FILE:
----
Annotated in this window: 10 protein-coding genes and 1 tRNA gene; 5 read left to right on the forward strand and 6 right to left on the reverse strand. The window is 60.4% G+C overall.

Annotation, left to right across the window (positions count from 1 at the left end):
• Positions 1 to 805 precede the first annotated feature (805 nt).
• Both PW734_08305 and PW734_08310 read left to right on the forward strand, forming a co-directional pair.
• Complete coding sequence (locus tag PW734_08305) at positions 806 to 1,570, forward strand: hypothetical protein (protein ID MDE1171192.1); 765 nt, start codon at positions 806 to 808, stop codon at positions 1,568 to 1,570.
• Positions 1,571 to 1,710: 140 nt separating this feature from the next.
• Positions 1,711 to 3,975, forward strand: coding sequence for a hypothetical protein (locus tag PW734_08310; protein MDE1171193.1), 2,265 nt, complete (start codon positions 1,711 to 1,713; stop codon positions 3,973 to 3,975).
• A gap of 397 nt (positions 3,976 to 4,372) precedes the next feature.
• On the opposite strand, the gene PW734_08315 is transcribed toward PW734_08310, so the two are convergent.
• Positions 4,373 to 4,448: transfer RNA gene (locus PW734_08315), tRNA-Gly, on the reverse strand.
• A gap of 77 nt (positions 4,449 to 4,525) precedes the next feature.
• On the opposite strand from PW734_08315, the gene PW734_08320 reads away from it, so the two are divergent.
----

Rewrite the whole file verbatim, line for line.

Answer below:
Annotated in this window: 10 protein-coding genes and 1 tRNA gene; 5 read left to right on the forward strand and 6 right to left on the reverse strand. The window is 60.4% G+C overall.

Annotation, left to right across the window (positions count from 1 at the left end):
• Positions 1 to 805 precede the first annotated feature (805 nt).
• Both PW734_08305 and PW734_08310 read left to right on the forward strand, forming a co-directional pair.
• Complete coding sequence (locus tag PW734_08305) at positions 806 to 1,570, forward strand: hypothetical protein (protein ID MDE1171192.1); 765 nt, start codon at positions 806 to 808, stop codon at positions 1,568 to 1,570.
• Positions 1,571 to 1,710: 140 nt separating this feature from the next.
• Positions 1,711 to 3,975, forward strand: coding sequence for a hypothetical protein (locus tag PW734_08310; protein MDE1171193.1), 2,265 nt, complete (start codon positions 1,711 to 1,713; stop codon positions 3,973 to 3,975).
• A gap of 397 nt (positions 3,976 to 4,372) precedes the next feature.
• On the opposite strand, the gene PW734_08315 is transcribed toward PW734_08310, so the two are convergent.
• Positions 4,373 to 4,448: transfer RNA gene (locus PW734_08315), tRNA-Gly, on the reverse strand.
• A gap of 77 nt (positions 4,449 to 4,525) precedes the next feature.
• On the opposite strand from PW734_08315, the gene PW734_08320 reads away from it, so the two are divergent.